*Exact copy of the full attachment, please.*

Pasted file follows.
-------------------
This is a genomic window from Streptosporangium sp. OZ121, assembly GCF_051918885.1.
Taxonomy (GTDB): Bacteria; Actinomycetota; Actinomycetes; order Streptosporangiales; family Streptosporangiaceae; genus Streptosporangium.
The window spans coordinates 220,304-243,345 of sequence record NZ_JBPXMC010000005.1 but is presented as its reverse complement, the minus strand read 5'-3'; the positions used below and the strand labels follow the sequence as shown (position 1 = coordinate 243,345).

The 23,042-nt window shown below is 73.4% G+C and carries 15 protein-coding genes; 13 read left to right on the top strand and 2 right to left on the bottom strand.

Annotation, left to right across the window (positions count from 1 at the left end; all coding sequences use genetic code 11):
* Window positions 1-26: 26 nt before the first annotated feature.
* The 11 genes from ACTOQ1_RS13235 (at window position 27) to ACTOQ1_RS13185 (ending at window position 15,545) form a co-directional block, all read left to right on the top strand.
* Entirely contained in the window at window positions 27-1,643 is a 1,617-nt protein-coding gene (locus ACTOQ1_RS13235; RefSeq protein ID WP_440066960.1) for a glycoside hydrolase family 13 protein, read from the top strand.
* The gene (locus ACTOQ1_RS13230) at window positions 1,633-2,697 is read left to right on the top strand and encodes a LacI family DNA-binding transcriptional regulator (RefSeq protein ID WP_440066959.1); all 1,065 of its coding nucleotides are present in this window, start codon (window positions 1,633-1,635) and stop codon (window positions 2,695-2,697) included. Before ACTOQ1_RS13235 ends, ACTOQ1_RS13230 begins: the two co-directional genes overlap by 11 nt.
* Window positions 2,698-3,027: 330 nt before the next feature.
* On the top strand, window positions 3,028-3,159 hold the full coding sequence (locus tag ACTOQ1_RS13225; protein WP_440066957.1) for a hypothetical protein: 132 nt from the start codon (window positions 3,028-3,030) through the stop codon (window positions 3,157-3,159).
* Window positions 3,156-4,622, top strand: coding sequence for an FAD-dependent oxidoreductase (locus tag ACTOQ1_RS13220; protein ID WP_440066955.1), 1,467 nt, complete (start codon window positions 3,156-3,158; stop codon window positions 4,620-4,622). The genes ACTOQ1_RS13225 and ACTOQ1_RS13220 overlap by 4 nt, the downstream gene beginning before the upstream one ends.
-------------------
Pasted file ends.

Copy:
This is a genomic window from Streptosporangium sp. OZ121, assembly GCF_051918885.1.
Taxonomy (GTDB): Bacteria; Actinomycetota; Actinomycetes; order Streptosporangiales; family Streptosporangiaceae; genus Streptosporangium.
The window spans coordinates 220,304-243,345 of sequence record NZ_JBPXMC010000005.1 but is presented as its reverse complement, the minus strand read 5'-3'; the positions used below and the strand labels follow the sequence as shown (position 1 = coordinate 243,345).

The 23,042-nt window shown below is 73.4% G+C and carries 15 protein-coding genes; 13 read left to right on the top strand and 2 right to left on the bottom strand.

Annotation, left to right across the window (positions count from 1 at the left end; all coding sequences use genetic code 11):
* Window positions 1-26: 26 nt before the first annotated feature.
* The 11 genes from ACTOQ1_RS13235 (at window position 27) to ACTOQ1_RS13185 (ending at window position 15,545) form a co-directional block, all read left to right on the top strand.
* Entirely contained in the window at window positions 27-1,643 is a 1,617-nt protein-coding gene (locus ACTOQ1_RS13235; RefSeq protein ID WP_440066960.1) for a glycoside hydrolase family 13 protein, read from the top strand.
* The gene (locus ACTOQ1_RS13230) at window positions 1,633-2,697 is read left to right on the top strand and encodes a LacI family DNA-binding transcriptional regulator (RefSeq protein ID WP_440066959.1); all 1,065 of its coding nucleotides are present in this window, start codon (window positions 1,633-1,635) and stop codon (window positions 2,695-2,697) included. Before ACTOQ1_RS13235 ends, ACTOQ1_RS13230 begins: the two co-directional genes overlap by 11 nt.
* Window positions 2,698-3,027: 330 nt before the next feature.
* On the top strand, window positions 3,028-3,159 hold the full coding sequence (locus tag ACTOQ1_RS13225; protein WP_440066957.1) for a hypothetical protein: 132 nt from the start codon (window positions 3,028-3,030) through the stop codon (window positions 3,157-3,159).
* Window positions 3,156-4,622, top strand: coding sequence for an FAD-dependent oxidoreductase (locus tag ACTOQ1_RS13220; protein ID WP_440066955.1), 1,467 nt, complete (start codon window positions 3,156-3,158; stop codon window positions 4,620-4,622). The genes ACTOQ1_RS13225 and ACTOQ1_RS13220 overlap by 4 nt, the downstream gene beginning before the upstream one ends.